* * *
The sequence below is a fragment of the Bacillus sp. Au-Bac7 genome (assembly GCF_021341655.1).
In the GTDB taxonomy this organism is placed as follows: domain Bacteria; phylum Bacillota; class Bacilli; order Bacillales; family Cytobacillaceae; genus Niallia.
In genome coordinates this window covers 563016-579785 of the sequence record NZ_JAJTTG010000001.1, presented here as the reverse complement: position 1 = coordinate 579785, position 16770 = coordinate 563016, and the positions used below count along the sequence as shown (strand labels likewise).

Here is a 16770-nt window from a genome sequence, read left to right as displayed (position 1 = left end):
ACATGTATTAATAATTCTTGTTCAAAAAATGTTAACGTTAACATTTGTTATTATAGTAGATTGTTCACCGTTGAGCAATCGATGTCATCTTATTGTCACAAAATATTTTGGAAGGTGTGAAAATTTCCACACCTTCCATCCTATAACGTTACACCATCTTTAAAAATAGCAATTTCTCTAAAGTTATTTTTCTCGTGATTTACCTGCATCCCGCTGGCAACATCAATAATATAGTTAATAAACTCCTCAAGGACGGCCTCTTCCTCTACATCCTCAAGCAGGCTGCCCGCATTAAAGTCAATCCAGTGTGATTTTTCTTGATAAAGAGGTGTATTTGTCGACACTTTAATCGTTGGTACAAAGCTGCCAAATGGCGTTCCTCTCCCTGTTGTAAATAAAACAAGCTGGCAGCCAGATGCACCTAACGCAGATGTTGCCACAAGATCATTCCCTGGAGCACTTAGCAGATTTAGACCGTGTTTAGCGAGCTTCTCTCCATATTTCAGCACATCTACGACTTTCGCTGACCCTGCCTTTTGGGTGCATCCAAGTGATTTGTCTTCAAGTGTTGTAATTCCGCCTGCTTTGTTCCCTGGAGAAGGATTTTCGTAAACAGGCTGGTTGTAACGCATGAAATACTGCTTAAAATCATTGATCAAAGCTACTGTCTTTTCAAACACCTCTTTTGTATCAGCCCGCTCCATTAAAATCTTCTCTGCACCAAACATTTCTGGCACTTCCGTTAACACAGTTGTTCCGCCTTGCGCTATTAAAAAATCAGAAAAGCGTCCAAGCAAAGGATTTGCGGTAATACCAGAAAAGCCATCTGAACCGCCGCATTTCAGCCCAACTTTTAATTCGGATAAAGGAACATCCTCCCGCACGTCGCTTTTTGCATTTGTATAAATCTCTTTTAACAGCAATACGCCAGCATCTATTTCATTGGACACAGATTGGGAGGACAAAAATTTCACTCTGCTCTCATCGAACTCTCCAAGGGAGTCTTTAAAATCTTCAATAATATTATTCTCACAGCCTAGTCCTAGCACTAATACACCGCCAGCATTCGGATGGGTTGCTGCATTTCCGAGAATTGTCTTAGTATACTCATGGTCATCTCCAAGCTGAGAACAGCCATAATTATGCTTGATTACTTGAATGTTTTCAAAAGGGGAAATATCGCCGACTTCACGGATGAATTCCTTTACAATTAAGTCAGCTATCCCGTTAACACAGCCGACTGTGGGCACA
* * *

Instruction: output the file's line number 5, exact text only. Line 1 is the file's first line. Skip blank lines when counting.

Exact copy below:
ACATGTATTAATAATTCTTGTTCAAAAAATGTTAACGTTAACATTTGTTATTATAGTAGATTGTTCACCGTTGAGCAATCGATGTCATCTTATTGTCACAAAATATTTTGGAAGGTGTGAAAATTTCCACACCTTCCATCCTATAACGTTACACCATCTTTAAAAATAGCAATTTCTCTAAAGTTATTTTTCTCGTGATTTACCTGCATCCCGCTGGCAACATCAATAATATAGTTAATAAACTCCTCAAGGACGGCCTCTTCCTCTACATCCTCAAGCAGGCTGCCCGCATTAAAGTCAATCCAGTGTGATTTTTCTTGATAAAGAGGTGTATTTGTCGACACTTTAATCGTTGGTACAAAGCTGCCAAATGGCGTTCCTCTCCCTGTTGTAAATAAAACAAGCTGGCAGCCAGATGCACCTAACGCAGATGTTGCCACAAGATCATTCCCTGGAGCACTTAGCAGATTTAGACCGTGTTTAGCGAGCTTCTCTCCATATTTCAGCACATCTACGACTTTCGCTGACCCTGCCTTTTGGGTGCATCCAAGTGATTTGTCTTCAAGTGTTGTAATTCCGCCTGCTTTGTTCCCTGGAGAAGGATTTTCGTAAACAGGCTGGTTGTAACGCATGAAATACTGCTTAAAATCATTGATCAAAGCTACTGTCTTTTCAAACACCTCTTTTGTATCAGCCCGCTCCATTAAAATCTTCTCTGCACCAAACATTTCTGGCACTTCCGTTAACACAGTTGTTCCGCCTTGCGCTATTAAAAAATCAGAAAAGCGTCCAAGCAAAGGATTTGCGGTAATACCAGAAAAGCCATCTGAACCGCCGCATTTCAGCCCAACTTTTAATTCGGATAAAGGAACATCCTCCCGCACGTCGCTTTTTGCATTTGTATAAATCTCTTTTAACAGCAATACGCCAGCATCTATTTCATTGGACACAGATTGGGAGGACAAAAATTTCACTCTGCTCTCATCGAACTCTCCAAGGGAGTCTTTAAAATCTTCAATAATATTATTCTCACAGCCTAGTCCTAGCACTAATACACCGCCAGCATTCGGATGGGTTGCTGCATTTCCGAGAATTGTCTTAGTATACTCATGGTCATCTCCAAGCTGAGAACAGCCATAATTATGCTTGATTACTTGAATGTTTTCAAAAGGGGAAATATCGCCGACTTCACGGATGAATTCCTTTACAATTAAGTCAGCTATCCCGTTAACACAGCCGACTGTGGGCACA